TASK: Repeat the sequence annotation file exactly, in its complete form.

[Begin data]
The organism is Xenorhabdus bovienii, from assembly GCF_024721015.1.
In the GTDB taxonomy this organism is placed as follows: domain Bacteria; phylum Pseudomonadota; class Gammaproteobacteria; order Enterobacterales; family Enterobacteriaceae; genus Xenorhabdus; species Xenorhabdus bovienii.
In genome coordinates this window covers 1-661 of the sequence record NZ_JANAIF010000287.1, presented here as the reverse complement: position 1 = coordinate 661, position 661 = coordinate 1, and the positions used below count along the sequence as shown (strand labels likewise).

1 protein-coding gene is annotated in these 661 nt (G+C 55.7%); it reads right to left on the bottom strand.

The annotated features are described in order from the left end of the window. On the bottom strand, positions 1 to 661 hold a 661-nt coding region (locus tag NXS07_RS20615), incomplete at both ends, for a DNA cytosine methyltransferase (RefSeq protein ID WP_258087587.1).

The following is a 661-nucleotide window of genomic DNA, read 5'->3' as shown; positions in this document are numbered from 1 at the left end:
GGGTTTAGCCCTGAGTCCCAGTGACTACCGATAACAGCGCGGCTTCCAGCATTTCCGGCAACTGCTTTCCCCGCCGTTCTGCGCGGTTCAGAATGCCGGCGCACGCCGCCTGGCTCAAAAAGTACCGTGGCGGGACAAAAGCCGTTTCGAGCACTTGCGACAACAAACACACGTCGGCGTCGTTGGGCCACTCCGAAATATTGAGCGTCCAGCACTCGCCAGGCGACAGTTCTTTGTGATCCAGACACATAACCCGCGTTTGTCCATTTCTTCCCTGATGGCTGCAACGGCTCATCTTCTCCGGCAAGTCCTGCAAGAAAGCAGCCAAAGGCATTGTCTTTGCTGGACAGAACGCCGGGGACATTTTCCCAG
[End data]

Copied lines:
The organism is Xenorhabdus bovienii, from assembly GCF_024721015.1.
In the GTDB taxonomy this organism is placed as follows: domain Bacteria; phylum Pseudomonadota; class Gammaproteobacteria; order Enterobacterales; family Enterobacteriaceae; genus Xenorhabdus; species Xenorhabdus bovienii.
In genome coordinates this window covers 1-661 of the sequence record NZ_JANAIF010000287.1, presented here as the reverse complement: position 1 = coordinate 661, position 661 = coordinate 1, and the positions used below count along the sequence as shown (strand labels likewise).

1 protein-coding gene is annotated in these 661 nt (G+C 55.7%); it reads right to left on the bottom strand.

The annotated features are described in order from the left end of the window. On the bottom strand, positions 1 to 661 hold a 661-nt coding region (locus tag NXS07_RS20615), incomplete at both ends, for a DNA cytosine methyltransferase (RefSeq protein ID WP_258087587.1).

The following is a 661-nucleotide window of genomic DNA, read 5'->3' as shown; positions in this document are numbered from 1 at the left end:
GGGTTTAGCCCTGAGTCCCAGTGACTACCGATAACAGCGCGGCTTCCAGCATTTCCGGCAACTGCTTTCCCCGCCGTTCTGCGCGGTTCAGAATGCCGGCGCACGCCGCCTGGCTCAAAAAGTACCGTGGCGGGACAAAAGCCGTTTCGAGCACTTGCGACAACAAACACACGTCGGCGTCGTTGGGCCACTCCGAAATATTGAGCGTCCAGCACTCGCCAGGCGACAGTTCTTTGTGATCCAGACACATAACCCGCGTTTGTCCATTTCTTCCCTGATGGCTGCAACGGCTCATCTTCTCCGGCAAGTCCTGCAAGAAAGCAGCCAAAGGCATTGTCTTTGCTGGACAGAACGCCGGGGACATTTTCCCAG